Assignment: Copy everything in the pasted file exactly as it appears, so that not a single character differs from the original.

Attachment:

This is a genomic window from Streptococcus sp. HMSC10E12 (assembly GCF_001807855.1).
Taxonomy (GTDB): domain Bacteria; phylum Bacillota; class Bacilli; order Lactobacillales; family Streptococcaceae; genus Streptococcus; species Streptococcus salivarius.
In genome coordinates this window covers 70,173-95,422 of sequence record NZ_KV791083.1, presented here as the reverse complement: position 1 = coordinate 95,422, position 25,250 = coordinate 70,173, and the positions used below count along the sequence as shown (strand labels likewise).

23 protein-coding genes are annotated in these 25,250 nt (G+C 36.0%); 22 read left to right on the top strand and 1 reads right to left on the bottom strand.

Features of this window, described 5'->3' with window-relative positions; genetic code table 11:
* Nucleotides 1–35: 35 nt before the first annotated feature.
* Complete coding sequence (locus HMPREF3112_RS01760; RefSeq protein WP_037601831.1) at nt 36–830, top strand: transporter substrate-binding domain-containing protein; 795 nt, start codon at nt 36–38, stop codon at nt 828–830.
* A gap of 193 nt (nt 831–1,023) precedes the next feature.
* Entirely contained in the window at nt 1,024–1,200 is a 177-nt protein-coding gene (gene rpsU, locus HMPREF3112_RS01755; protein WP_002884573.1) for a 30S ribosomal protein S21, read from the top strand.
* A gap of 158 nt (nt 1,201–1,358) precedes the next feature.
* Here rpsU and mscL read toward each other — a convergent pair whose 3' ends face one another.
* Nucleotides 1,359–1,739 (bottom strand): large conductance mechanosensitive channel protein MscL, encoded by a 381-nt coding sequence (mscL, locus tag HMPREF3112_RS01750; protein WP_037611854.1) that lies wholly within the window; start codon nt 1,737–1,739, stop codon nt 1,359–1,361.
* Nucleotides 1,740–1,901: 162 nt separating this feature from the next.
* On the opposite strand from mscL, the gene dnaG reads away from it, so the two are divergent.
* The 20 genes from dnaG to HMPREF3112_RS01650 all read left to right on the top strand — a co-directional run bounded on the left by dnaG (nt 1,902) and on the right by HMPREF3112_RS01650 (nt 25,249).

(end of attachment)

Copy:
This is a genomic window from Streptococcus sp. HMSC10E12 (assembly GCF_001807855.1).
Taxonomy (GTDB): domain Bacteria; phylum Bacillota; class Bacilli; order Lactobacillales; family Streptococcaceae; genus Streptococcus; species Streptococcus salivarius.
In genome coordinates this window covers 70,173-95,422 of sequence record NZ_KV791083.1, presented here as the reverse complement: position 1 = coordinate 95,422, position 25,250 = coordinate 70,173, and the positions used below count along the sequence as shown (strand labels likewise).

23 protein-coding genes are annotated in these 25,250 nt (G+C 36.0%); 22 read left to right on the top strand and 1 reads right to left on the bottom strand.

Features of this window, described 5'->3' with window-relative positions; genetic code table 11:
* Nucleotides 1–35: 35 nt before the first annotated feature.
* Complete coding sequence (locus HMPREF3112_RS01760; RefSeq protein WP_037601831.1) at nt 36–830, top strand: transporter substrate-binding domain-containing protein; 795 nt, start codon at nt 36–38, stop codon at nt 828–830.
* A gap of 193 nt (nt 831–1,023) precedes the next feature.
* Entirely contained in the window at nt 1,024–1,200 is a 177-nt protein-coding gene (gene rpsU, locus HMPREF3112_RS01755; protein WP_002884573.1) for a 30S ribosomal protein S21, read from the top strand.
* A gap of 158 nt (nt 1,201–1,358) precedes the next feature.
* Here rpsU and mscL read toward each other — a convergent pair whose 3' ends face one another.
* Nucleotides 1,359–1,739 (bottom strand): large conductance mechanosensitive channel protein MscL, encoded by a 381-nt coding sequence (mscL, locus tag HMPREF3112_RS01750; protein WP_037611854.1) that lies wholly within the window; start codon nt 1,737–1,739, stop codon nt 1,359–1,361.
* Nucleotides 1,740–1,901: 162 nt separating this feature from the next.
* On the opposite strand from mscL, the gene dnaG reads away from it, so the two are divergent.
* The 20 genes from dnaG to HMPREF3112_RS01650 all read left to right on the top strand — a co-directional run bounded on the left by dnaG (nt 1,902) and on the right by HMPREF3112_RS01650 (nt 25,249).